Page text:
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Nothing happens overnight in breast cancer research — a fact acutely felt by the more than 268,000 women diagnosed with the disease each year in the United States.

Advances usually come in baby steps. Fran Visco, president of the advocacy organization National Breast Cancer Coalition, says it’s important to talk about progress in the right context, because it may not have immediate clinical benefits for women. “Real advancements should extend life or show overall survival increases, and very few do that,” she says.

What’s more, in a crowded media environment, it can be hard to identify which advancements have actually been impactful. The good news is that those small steps year after year have added up to improved survival rates for women with early-stage cancers, and recent research and trends have the potential to benefit many more women.

As Breast Cancer Awareness Month draws to a close, we asked experts in the field which findings have been the most significant in the past year. Here are three developments not to miss.

After years with very little proof of immunotherapy’s promise in treating breast cancer, a new study has everyone excited about its potential.

Very basically, immunotherapy works when a tumor activates the immune system to knock out cancerous cells. The concept has been around for decades, and the two scientists who pioneered this way to treat cancer won the 2018 Nobel Prize in medicine. It is a treatment that has become part of the standard of care in combating cancers that are more prone to stimulating the immune system — melanoma and some forms of lymphoma, for example — but until very recently had not shown much efficacy in treating breast cancers.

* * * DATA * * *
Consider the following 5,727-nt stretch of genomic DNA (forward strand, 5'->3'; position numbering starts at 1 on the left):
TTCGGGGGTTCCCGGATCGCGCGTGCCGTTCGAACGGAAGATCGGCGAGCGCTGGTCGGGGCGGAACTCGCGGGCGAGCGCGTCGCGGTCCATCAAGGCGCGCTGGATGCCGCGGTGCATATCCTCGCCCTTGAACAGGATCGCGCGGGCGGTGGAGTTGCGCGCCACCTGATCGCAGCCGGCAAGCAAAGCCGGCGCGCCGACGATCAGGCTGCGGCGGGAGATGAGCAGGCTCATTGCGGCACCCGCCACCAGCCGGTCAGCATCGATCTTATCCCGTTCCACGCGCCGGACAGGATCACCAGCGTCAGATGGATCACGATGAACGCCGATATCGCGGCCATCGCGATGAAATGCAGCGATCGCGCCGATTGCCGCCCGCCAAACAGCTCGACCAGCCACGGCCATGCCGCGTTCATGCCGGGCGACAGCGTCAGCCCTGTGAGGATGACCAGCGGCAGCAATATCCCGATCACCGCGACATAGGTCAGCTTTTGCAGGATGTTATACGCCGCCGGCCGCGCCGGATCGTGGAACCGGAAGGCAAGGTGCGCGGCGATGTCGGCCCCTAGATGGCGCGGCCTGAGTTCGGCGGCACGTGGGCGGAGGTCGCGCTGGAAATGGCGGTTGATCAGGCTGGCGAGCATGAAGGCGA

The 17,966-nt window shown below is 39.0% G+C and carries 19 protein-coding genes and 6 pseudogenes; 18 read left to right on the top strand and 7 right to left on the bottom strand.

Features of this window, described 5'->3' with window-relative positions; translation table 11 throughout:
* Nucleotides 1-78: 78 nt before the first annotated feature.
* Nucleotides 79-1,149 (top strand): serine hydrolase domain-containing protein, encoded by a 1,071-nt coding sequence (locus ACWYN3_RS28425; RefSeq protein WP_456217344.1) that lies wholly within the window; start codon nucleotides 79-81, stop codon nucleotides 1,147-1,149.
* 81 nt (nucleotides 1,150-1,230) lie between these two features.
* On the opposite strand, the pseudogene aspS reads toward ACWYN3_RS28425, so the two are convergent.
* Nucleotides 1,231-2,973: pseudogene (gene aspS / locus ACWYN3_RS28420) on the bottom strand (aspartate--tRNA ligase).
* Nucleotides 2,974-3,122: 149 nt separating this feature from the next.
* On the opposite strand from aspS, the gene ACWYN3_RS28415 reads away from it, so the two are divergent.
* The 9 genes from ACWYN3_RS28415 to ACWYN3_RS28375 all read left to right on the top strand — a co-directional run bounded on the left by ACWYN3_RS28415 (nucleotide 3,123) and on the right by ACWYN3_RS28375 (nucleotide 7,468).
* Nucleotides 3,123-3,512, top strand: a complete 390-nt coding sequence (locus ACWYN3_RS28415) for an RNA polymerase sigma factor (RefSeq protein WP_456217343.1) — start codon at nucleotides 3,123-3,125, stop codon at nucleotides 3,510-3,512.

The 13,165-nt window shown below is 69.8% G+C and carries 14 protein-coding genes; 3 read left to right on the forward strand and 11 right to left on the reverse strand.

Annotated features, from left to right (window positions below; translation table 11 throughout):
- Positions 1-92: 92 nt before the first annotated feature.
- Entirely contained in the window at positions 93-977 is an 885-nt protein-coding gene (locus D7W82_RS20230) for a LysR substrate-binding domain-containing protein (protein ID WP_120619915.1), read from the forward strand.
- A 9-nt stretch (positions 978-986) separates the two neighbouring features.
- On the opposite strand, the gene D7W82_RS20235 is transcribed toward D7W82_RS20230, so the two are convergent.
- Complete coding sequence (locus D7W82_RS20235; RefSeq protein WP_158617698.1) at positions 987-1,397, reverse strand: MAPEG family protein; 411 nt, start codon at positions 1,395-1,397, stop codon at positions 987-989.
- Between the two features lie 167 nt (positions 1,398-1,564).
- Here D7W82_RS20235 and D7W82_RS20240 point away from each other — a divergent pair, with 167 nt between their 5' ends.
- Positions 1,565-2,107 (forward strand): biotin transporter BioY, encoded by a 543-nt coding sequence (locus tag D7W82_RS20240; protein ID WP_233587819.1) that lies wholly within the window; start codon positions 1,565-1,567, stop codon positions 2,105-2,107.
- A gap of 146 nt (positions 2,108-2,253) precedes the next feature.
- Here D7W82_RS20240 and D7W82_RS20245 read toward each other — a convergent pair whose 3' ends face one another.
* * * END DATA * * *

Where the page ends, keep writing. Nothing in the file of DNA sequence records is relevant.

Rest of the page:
Last October, however, researchers reported that, when women with hard-to-treat metastatic triple-negative breast cancer were given a combination of chemotherapy and immunotherapy, it added on a median of seven months in survival. (Metastatic refers to cancer that has spread beyond the breast to other organs.) Although the thousands of patients it impacts is relatively small when you consider how many women are diagnosed with breast cancer each year, researchers say its potential is very important.

“It’s not exciting because it’s such a huge breakthrough for that small population of patients, but because it opens the door to the possibility that there may be other uses for immunotherapy in more patients with breast cancer,” says Eric Winer, director of the breast oncology center at Dana-Farber Cancer Institute.

Debasish Tripathy, chair of the medical oncology department at MD Anderson Cancer Center, agrees, and says current research is focusing on ways to bring the treatment to more patients. “As we learn more about what turns on the immune system against cancer, and also what allows certain cancers to escape, we can develop strategies to make the tumors more recognizable to the immune system” and expand the number of patients who can be treated, he says.

In a nutshell, immunotherapy is a type of treatment that uses a drug or substance to kick the immune system into the right gear so the body will fight cancer.

There is currently a lot of conversation in the medical and advocacy communities about overtreatment of breast cancer. Thanks to excellent screening tools, women are being diagnosed earlier and earlier — more than 60,000 are diagnosed each year with in situ disease, which is cancer that has not yet spread beyond the milk duct. Unfortunately, the understanding of which cases will progress and become deadly has not improved, and many women are unnecessarily undergoing toxic treatment and life-altering surgeries simply because it’s the safe bet.